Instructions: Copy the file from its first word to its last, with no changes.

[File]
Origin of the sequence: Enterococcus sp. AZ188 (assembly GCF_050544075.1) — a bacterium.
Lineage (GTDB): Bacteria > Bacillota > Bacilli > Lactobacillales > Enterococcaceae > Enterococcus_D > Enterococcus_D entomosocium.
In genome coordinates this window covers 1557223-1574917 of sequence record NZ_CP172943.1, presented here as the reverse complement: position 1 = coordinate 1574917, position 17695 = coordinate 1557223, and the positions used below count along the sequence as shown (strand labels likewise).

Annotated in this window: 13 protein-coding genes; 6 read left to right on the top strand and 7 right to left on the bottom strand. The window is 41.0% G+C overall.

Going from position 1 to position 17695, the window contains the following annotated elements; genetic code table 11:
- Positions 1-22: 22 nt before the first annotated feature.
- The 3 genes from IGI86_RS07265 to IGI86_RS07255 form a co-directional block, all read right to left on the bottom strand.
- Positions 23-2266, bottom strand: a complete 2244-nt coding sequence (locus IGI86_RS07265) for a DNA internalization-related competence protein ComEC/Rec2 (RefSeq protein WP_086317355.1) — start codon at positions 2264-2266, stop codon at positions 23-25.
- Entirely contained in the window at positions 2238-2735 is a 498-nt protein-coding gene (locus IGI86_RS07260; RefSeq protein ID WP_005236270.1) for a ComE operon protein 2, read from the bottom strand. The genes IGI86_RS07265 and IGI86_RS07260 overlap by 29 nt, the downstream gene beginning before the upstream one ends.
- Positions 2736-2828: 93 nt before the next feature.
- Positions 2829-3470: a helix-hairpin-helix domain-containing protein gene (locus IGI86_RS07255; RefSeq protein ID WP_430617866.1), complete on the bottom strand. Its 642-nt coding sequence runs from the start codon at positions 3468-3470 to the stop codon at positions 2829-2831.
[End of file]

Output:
Origin of the sequence: Enterococcus sp. AZ188 (assembly GCF_050544075.1) — a bacterium.
Lineage (GTDB): Bacteria > Bacillota > Bacilli > Lactobacillales > Enterococcaceae > Enterococcus_D > Enterococcus_D entomosocium.
In genome coordinates this window covers 1557223-1574917 of sequence record NZ_CP172943.1, presented here as the reverse complement: position 1 = coordinate 1574917, position 17695 = coordinate 1557223, and the positions used below count along the sequence as shown (strand labels likewise).

Annotated in this window: 13 protein-coding genes; 6 read left to right on the top strand and 7 right to left on the bottom strand. The window is 41.0% G+C overall.

Going from position 1 to position 17695, the window contains the following annotated elements; genetic code table 11:
- Positions 1-22: 22 nt before the first annotated feature.
- The 3 genes from IGI86_RS07265 to IGI86_RS07255 form a co-directional block, all read right to left on the bottom strand.
- Positions 23-2266, bottom strand: a complete 2244-nt coding sequence (locus IGI86_RS07265) for a DNA internalization-related competence protein ComEC/Rec2 (RefSeq protein WP_086317355.1) — start codon at positions 2264-2266, stop codon at positions 23-25.
- Entirely contained in the window at positions 2238-2735 is a 498-nt protein-coding gene (locus IGI86_RS07260; RefSeq protein ID WP_005236270.1) for a ComE operon protein 2, read from the bottom strand. The genes IGI86_RS07265 and IGI86_RS07260 overlap by 29 nt, the downstream gene beginning before the upstream one ends.
- Positions 2736-2828: 93 nt before the next feature.
- Positions 2829-3470: a helix-hairpin-helix domain-containing protein gene (locus IGI86_RS07255; RefSeq protein ID WP_430617866.1), complete on the bottom strand. Its 642-nt coding sequence runs from the start codon at positions 3468-3470 to the stop codon at positions 2829-2831.